If she’d been male, we’d probably have heard all about it a lot sooner. But it seems that Sue – the tyrannosaurus in the Field Museum of Chicago – was killed not by a bite but by a throat infection, in a discovery that may help explain why the rest of her species died out.
A study led by researchers at the University of Queensland pins the demise of Sue and nine other tyrannosaurs with similar scars on an avian parasitic infection called trichomonosis. This is caused by a single-celled parasite that causes similar lesions on the mandibles of modern birds, raptors in particular.
The infection in Sue’s throat and mouth may have been so acute that the 42-foot-long, seven-ton dinosaur starved to death.
The lesions were previously attributed to bite wounds or, possibly, a bacterial infection. “What drew my attention to trichomonosis as a potential candidate for these mysterious lesions on the jaws of tyrannosaurs is the manifestation of the effects of the disease in [bird] raptors,” explains Wolff.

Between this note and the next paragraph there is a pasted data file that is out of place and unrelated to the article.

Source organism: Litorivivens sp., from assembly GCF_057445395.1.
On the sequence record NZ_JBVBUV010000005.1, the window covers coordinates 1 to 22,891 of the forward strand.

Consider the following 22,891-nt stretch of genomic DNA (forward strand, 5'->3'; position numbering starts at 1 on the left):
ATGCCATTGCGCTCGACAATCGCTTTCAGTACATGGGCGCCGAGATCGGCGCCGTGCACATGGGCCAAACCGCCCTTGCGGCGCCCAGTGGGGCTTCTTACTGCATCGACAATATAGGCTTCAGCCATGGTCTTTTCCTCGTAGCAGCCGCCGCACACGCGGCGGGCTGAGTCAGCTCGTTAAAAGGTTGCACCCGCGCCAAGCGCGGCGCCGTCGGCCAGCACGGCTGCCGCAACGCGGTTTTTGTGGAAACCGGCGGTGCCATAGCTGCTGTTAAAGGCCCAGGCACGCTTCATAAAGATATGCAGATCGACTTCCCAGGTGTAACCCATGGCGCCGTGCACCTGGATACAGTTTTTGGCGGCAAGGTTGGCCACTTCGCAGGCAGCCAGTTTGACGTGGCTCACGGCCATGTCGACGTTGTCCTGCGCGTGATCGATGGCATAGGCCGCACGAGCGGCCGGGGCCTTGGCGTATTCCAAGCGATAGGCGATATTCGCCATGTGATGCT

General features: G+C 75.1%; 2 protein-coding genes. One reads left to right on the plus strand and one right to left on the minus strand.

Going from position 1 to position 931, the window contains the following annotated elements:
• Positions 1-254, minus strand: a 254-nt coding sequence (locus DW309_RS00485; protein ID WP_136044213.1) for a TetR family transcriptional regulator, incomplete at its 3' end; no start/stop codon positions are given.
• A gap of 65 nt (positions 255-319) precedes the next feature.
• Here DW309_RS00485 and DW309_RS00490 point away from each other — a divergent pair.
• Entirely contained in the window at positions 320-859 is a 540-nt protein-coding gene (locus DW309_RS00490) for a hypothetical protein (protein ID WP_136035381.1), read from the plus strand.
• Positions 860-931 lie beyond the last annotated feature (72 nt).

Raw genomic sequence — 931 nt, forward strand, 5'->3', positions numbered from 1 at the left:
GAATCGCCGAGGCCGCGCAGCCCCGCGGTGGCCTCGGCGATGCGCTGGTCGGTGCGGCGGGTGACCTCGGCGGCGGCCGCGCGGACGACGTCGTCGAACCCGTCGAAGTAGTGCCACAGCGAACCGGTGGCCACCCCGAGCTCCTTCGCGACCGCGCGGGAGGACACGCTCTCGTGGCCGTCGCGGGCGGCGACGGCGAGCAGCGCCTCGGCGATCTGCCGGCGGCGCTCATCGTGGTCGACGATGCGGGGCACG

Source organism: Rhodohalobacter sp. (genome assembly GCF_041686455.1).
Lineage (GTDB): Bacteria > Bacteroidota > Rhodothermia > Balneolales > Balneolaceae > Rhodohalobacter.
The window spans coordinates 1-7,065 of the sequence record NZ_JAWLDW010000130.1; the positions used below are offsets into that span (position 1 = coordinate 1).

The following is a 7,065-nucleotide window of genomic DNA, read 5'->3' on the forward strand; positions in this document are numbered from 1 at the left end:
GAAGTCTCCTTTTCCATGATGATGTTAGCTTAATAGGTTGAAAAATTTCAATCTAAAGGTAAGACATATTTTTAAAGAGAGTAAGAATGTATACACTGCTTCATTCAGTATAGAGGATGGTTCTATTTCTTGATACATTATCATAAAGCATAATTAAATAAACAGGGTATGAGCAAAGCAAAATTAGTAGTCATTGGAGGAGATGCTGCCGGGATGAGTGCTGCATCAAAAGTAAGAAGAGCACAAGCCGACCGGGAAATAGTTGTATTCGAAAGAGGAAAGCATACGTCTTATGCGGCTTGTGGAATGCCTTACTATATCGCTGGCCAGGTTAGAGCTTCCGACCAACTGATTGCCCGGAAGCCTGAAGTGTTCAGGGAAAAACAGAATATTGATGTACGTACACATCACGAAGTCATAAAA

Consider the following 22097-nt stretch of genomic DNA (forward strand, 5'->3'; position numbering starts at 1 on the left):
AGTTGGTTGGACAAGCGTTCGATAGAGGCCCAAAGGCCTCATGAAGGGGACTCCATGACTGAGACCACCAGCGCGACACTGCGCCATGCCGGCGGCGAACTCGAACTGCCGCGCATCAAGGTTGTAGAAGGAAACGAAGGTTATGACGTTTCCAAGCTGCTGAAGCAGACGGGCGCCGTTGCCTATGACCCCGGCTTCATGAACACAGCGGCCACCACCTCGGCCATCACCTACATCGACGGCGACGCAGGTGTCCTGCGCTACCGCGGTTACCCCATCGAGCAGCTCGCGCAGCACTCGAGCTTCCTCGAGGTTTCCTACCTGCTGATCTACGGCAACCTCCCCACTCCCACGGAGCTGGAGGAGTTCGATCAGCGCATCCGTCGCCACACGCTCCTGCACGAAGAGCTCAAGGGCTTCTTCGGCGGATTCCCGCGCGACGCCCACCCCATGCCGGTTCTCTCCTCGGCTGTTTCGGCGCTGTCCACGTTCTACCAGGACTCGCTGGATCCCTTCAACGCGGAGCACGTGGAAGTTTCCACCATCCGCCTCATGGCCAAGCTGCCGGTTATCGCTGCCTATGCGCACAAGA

Tyrannosaurs frequently bear the scars of battle. But while bite marks are often messy, scarring and puncturing bone, the holes caused by trichomonosis tend to be neat and have relatively smooth edges.
Transmission of the parasite may have been through salivary contact or cannibalism, says Wolff, noting that there is no known evidence of trichomonosis in other dinosaurs.
For the disease to show up so clearly, it would have had to be at a pretty advanced stage, as the parasite is typically found as a film in the back of the throat.
“The lesions we observe on Sue suggest a very advanced stage of the disease and may even have been the cause of her demise,” says Wolff. “It is a distinct possibility as it would have made feeding incredibly difficult. You have to have a viable pharynx. Without that, you won’t make it for very long, no matter how powerful you are.”
Details are in Public Library of Science One.